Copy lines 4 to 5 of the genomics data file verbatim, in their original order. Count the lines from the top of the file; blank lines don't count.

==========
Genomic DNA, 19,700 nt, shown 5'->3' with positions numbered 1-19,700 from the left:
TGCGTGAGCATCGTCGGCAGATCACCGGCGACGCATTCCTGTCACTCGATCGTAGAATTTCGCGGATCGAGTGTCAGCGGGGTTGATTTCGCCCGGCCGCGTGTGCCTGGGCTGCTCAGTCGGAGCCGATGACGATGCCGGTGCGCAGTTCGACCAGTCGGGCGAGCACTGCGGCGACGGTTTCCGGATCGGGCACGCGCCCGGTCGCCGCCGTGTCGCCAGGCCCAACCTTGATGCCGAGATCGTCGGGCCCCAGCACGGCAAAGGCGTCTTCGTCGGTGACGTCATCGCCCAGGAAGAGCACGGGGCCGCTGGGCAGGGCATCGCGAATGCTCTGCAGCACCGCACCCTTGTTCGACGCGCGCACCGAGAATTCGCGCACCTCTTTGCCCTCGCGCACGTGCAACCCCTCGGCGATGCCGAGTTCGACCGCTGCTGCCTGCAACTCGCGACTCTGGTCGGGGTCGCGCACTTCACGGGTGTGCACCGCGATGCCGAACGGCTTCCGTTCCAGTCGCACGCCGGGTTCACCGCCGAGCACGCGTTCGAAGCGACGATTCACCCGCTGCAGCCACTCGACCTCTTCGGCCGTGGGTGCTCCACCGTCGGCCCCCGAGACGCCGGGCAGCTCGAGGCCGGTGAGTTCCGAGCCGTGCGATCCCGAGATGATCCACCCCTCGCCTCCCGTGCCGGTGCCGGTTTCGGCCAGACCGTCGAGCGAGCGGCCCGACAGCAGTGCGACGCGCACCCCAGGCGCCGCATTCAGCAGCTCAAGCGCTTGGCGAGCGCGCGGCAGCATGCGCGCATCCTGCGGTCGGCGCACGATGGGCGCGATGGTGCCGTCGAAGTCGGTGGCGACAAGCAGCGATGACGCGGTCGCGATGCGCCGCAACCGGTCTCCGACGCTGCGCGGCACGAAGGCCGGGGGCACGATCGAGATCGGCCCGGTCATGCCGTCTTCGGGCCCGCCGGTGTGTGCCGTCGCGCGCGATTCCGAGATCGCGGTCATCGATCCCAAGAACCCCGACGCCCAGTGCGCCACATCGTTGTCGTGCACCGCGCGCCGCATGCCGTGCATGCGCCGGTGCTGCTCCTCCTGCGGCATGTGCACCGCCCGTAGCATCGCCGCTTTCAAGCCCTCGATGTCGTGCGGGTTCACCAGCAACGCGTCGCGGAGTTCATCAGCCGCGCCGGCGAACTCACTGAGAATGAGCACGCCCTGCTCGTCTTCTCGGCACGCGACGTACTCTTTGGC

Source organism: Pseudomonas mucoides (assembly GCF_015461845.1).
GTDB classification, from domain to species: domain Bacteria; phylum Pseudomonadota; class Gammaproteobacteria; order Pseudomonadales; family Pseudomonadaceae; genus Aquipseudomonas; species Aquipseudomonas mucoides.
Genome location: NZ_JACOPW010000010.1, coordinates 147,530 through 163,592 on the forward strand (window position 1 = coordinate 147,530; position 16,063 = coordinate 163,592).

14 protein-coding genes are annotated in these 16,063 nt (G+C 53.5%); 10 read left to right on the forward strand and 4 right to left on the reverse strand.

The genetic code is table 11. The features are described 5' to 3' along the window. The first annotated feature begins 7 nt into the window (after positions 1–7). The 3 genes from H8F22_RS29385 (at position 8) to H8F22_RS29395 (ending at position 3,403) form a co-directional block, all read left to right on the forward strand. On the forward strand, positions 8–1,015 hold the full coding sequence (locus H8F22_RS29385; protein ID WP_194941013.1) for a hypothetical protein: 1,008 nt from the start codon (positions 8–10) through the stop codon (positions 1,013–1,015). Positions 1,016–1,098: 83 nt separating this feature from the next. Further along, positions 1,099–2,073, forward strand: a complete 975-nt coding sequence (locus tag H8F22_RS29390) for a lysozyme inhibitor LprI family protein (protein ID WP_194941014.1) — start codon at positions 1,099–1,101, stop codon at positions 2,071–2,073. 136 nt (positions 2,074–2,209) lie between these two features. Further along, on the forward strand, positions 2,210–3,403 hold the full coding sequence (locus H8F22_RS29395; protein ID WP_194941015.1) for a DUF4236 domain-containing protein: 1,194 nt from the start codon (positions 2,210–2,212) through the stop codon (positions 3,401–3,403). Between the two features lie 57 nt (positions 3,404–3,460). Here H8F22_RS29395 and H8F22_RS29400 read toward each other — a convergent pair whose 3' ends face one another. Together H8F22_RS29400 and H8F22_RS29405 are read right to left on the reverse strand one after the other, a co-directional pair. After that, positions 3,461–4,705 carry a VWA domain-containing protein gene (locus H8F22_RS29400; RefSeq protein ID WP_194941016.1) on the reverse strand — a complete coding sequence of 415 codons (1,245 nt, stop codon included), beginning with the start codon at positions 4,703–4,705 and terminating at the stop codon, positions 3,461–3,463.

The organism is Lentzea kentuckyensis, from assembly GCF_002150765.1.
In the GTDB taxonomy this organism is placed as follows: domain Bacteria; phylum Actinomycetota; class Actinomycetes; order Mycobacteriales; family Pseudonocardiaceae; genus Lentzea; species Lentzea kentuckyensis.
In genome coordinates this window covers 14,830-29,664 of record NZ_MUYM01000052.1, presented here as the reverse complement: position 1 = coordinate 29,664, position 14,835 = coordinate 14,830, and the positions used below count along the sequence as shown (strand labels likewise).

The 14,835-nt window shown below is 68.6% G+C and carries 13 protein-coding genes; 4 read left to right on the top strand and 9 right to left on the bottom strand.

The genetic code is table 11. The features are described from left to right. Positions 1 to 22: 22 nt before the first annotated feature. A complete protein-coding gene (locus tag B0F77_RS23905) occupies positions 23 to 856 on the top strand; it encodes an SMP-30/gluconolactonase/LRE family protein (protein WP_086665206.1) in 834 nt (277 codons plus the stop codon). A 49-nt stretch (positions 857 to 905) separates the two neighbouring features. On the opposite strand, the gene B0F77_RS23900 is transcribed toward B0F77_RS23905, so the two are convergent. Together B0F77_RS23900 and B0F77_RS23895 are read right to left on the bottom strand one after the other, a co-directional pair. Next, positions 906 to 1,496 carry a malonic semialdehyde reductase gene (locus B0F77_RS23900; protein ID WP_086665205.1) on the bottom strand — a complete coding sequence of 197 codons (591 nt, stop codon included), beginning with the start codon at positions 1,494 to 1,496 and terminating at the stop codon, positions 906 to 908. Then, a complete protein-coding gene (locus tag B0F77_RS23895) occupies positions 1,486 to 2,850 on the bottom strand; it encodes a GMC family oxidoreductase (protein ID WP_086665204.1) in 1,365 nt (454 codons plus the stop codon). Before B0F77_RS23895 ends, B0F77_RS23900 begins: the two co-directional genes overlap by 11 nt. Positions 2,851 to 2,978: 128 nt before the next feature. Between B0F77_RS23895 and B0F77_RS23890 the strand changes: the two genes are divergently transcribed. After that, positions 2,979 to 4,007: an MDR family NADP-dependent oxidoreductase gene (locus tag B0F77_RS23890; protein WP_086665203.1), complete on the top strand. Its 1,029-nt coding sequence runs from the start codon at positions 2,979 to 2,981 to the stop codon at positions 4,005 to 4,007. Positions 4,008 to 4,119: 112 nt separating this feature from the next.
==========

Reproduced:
GTDB classification, from domain to species: domain Bacteria; phylum Pseudomonadota; class Gammaproteobacteria; order Pseudomonadales; family Pseudomonadaceae; genus Aquipseudomonas; species Aquipseudomonas mucoides.
Genome location: NZ_JACOPW010000010.1, coordinates 147,530 through 163,592 on the forward strand (window position 1 = coordinate 147,530; position 16,063 = coordinate 163,592).